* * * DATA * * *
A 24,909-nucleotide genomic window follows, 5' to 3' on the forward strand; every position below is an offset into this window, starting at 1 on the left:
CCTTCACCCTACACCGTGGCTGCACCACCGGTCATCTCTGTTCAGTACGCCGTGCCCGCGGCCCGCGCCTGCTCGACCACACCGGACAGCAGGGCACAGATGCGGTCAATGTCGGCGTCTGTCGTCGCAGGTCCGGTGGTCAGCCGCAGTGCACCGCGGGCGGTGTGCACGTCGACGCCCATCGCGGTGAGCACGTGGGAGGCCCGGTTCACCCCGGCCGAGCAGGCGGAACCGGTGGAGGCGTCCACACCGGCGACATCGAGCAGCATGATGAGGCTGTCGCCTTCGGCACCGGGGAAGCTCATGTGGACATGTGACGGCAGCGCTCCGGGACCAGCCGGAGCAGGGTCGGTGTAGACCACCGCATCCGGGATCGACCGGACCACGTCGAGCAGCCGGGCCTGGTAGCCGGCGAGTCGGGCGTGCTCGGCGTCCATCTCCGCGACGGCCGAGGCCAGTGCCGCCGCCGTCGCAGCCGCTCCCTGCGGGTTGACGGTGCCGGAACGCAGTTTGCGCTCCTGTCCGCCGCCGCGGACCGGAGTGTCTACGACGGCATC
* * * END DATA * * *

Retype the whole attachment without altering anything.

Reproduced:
A 24,909-nucleotide genomic window follows, 5' to 3' on the forward strand; every position below is an offset into this window, starting at 1 on the left:
CCTTCACCCTACACCGTGGCTGCACCACCGGTCATCTCTGTTCAGTACGCCGTGCCCGCGGCCCGCGCCTGCTCGACCACACCGGACAGCAGGGCACAGATGCGGTCAATGTCGGCGTCTGTCGTCGCAGGTCCGGTGGTCAGCCGCAGTGCACCGCGGGCGGTGTGCACGTCGACGCCCATCGCGGTGAGCACGTGGGAGGCCCGGTTCACCCCGGCCGAGCAGGCGGAACCGGTGGAGGCGTCCACACCGGCGACATCGAGCAGCATGATGAGGCTGTCGCCTTCGGCACCGGGGAAGCTCATGTGGACATGTGACGGCAGCGCTCCGGGACCAGCCGGAGCAGGGTCGGTGTAGACCACCGCATCCGGGATCGACCGGACCACGTCGAGCAGCCGGGCCTGGTAGCCGGCGAGTCGGGCGTGCTCGGCGTCCATCTCCGCGACGGCCGAGGCCAGTGCCGCCGCCGTCGCAGCCGCTCCCTGCGGGTTGACGGTGCCGGAACGCAGTTTGCGCTCCTGTCCGCCGCCGCGGACCGGAGTGTCTACGACGGCATC